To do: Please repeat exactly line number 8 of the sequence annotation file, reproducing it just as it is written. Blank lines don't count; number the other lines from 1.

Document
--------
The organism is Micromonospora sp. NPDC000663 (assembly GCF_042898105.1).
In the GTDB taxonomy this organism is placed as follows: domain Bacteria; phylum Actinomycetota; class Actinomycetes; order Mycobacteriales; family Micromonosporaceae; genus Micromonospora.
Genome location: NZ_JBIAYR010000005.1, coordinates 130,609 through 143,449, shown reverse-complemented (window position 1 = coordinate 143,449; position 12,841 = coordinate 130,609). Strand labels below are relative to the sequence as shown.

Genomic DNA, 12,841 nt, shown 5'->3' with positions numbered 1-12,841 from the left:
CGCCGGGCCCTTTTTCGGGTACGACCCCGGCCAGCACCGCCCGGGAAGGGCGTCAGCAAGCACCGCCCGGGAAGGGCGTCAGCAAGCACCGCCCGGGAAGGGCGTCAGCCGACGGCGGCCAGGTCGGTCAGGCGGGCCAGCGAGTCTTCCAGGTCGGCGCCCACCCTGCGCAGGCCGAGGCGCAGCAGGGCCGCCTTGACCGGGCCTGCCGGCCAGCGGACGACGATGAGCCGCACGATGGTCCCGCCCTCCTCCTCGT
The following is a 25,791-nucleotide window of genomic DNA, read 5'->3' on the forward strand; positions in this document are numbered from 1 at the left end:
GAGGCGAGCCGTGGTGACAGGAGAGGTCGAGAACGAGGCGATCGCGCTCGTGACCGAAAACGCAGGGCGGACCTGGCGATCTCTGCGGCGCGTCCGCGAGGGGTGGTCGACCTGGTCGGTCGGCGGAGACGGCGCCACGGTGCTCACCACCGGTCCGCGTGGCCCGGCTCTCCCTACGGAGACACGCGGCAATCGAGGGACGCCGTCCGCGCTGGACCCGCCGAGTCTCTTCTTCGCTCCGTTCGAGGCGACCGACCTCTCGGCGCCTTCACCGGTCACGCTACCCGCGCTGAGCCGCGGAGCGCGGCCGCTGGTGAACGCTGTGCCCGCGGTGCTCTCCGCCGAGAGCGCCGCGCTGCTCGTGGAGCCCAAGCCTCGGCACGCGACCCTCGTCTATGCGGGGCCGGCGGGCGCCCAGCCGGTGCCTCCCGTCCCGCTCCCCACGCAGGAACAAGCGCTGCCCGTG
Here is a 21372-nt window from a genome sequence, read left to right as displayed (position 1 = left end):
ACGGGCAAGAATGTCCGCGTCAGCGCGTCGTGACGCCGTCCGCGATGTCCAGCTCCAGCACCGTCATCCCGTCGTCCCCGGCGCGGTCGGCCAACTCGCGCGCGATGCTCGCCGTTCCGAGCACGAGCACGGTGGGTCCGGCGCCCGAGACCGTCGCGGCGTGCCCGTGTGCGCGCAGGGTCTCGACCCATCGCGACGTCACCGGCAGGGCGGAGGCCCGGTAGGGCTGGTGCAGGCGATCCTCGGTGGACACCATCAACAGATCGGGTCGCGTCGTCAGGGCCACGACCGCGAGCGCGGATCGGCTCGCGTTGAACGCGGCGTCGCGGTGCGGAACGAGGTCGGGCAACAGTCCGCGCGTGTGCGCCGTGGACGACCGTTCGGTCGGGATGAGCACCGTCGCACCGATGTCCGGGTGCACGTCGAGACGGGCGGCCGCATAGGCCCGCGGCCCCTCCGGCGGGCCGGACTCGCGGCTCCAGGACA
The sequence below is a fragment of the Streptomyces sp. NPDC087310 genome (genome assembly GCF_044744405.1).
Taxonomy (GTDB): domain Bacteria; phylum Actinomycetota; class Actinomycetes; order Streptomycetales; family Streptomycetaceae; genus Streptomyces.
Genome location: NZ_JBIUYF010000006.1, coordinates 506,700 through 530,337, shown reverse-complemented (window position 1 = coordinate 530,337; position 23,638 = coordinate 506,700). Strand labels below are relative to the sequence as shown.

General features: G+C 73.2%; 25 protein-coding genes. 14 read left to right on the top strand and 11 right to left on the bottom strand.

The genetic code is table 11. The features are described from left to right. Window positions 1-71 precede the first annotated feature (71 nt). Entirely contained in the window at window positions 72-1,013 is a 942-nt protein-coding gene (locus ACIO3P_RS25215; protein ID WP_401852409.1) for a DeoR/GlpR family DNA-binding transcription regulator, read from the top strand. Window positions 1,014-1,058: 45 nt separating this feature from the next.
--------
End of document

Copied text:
Here is a 21372-nt window from a genome sequence, read left to right as displayed (position 1 = left end):